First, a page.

Last night’s Vintage Sci-Fi film screening (http://sdvsf.org/) consisted of four episodes from a surprisingly interesting TV series that ran from 1966 to 1968 (and therefore overlapped with the first two seasons of the original Star Trek): The Invaders, which was produced by Quinn Martin coming off the success of his hit show The Fugitive. The Invaders was basically an attempt to extend the basic concept of The Fugitive into science fiction: architect David Vincent (Roy Thinnes, who seems to have played the series’ only recurring character) is driving on a deserted country road one night when he sees an alien spacecraft land on a field in front of him. He immediately realizes that the occupants of the craft are not only from another planet, they have malevolent intentions. They can assume human form — though only by going through a machine that looks like a cross between a fluoroscope and a Star Trek transporter that not only makes them look like Homo sapiens but also allows them to breathe an atmosphere containing oxygen, which is ordinarily poisonous to them. This process gives some — but not all — of the aliens a slight deformity in one or more of their fingers, which is about the only reliable way you have of telling them from real people — until they die, when their bodies briefly turn into a red glow before vaporizing completely. Also anything the dying alien is touching when it expires similarly glows red and then totally disappears. One thing Quinn Martin did right on this show is get a lot of highly talented guest stars, both actors on their way down (William Talman, the hapless prosecutor on Perry Mason and also so good as a psychopath in Ida Lupino’s marvelous film noir The Hitch-Hiker that when we watched that together Charles joked, “No wonder he was such a bad D.A.! Now we know what side of the law he was really on!”, and Burgess Meredith — though Meredith would make a comeback as The Penguin on the Batman TV series and as the coach in the first Rocky) and ones on their way up (Jack Lord, William Windom, Ed Asner, Peggy Lipton).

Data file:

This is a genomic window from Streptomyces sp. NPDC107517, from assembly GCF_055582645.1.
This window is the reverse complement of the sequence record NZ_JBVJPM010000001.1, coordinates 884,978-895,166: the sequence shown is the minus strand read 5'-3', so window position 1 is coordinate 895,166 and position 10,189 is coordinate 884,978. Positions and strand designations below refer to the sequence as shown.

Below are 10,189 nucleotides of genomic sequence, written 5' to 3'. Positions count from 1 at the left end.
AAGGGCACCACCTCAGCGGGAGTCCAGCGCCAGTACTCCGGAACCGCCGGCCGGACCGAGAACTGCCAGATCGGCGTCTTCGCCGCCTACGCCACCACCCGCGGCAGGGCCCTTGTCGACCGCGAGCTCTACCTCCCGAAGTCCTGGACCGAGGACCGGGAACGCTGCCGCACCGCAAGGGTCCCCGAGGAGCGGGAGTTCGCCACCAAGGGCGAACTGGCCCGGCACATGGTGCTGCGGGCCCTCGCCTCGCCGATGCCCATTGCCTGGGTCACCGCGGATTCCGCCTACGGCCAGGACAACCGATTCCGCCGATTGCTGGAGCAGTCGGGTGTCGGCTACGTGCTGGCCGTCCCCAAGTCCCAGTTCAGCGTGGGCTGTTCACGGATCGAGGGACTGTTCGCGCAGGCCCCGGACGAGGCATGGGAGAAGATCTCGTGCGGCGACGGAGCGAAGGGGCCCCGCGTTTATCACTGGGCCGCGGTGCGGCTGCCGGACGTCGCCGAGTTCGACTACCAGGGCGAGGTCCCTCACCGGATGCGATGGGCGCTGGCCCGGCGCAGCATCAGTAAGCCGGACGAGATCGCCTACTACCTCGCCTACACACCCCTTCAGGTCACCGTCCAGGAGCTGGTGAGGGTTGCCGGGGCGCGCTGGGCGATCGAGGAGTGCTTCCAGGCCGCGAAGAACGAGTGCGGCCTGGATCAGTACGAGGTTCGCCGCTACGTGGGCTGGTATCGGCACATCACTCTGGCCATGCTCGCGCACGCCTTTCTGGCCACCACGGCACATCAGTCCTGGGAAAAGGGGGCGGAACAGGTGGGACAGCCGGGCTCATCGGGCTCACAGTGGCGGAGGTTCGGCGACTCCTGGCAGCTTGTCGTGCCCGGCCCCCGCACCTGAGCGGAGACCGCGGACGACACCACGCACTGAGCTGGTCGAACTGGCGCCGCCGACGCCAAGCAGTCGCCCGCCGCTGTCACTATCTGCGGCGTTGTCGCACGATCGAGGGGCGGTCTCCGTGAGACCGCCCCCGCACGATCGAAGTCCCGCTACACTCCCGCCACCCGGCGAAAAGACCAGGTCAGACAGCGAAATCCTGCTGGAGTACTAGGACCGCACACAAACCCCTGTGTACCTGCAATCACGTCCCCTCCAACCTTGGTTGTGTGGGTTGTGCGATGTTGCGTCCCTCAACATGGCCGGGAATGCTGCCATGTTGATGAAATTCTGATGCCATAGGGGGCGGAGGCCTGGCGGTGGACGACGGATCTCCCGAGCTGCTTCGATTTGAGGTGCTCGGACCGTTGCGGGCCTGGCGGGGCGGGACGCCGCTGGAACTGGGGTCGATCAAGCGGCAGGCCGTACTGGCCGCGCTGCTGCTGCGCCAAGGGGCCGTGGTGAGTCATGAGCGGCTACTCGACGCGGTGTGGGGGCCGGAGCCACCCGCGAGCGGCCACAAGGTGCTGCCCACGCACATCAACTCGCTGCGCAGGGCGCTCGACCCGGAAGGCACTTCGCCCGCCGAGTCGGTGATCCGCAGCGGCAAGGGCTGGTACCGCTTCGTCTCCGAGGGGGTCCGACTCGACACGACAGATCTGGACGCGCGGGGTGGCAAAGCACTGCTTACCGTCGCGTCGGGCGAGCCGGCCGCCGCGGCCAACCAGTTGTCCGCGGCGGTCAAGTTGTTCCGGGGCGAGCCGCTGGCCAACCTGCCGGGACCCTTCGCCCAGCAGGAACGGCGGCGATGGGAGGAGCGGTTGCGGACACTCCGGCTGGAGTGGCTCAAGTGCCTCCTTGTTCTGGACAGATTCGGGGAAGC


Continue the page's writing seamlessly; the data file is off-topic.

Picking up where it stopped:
The first episode, “Vikor” (aired February 14, 2018), was, I thought, the best of the four we watched, and given when it was made, when people were just starting to turn against the Viet Nam war, it has a refreshingly cynical attitude towards militarism and the people it proclaims as “heroes.” George Vikor (Jack Lord, surprisingly effective cast against type as a villain), is an industrialist who in 1952 got the Presidential medal for valor in the Korean War. He still has a recording (on an Audiodisc blank acetate) of the medal ceremony, including the applause that greeted him, but he remembers that when he tried to find work after his discharge he couldn’t find any. Bitter about this, he nonetheless somehow was able to start a small business refining steel out of scrap metal and he’s built this into a major operation. As the episode opens he’s working with a mysterious man named Mr. Nexus, who’s ordered a large quantity of something without being too clear about what it is or why he wants it. Of course, Mr. Nexus is one of the invading aliens, and he’s “outed” when a telephone lineman doing some rewiring at Vikor’s plant accidentally looks from his crane through one of the windows at the factory and spots the alien transformation machine in action. The aliens on Vikor’s security force, planted there by Nexus, kill the lineman, but his death makes the local paper and is spotted by David Vincent, who shows up, applies for work at the company, and gets hired by Vikor personally as chauffeur for his wife Sherri (Diana Hyland, who was cast as John Travolta’s mother in the TV-movie The Boy in the Plastic Bubble and started an affair with him, then got terminal cancer; on her deathbed her last words to him were, “John, do that disco movie they’ve offered you”).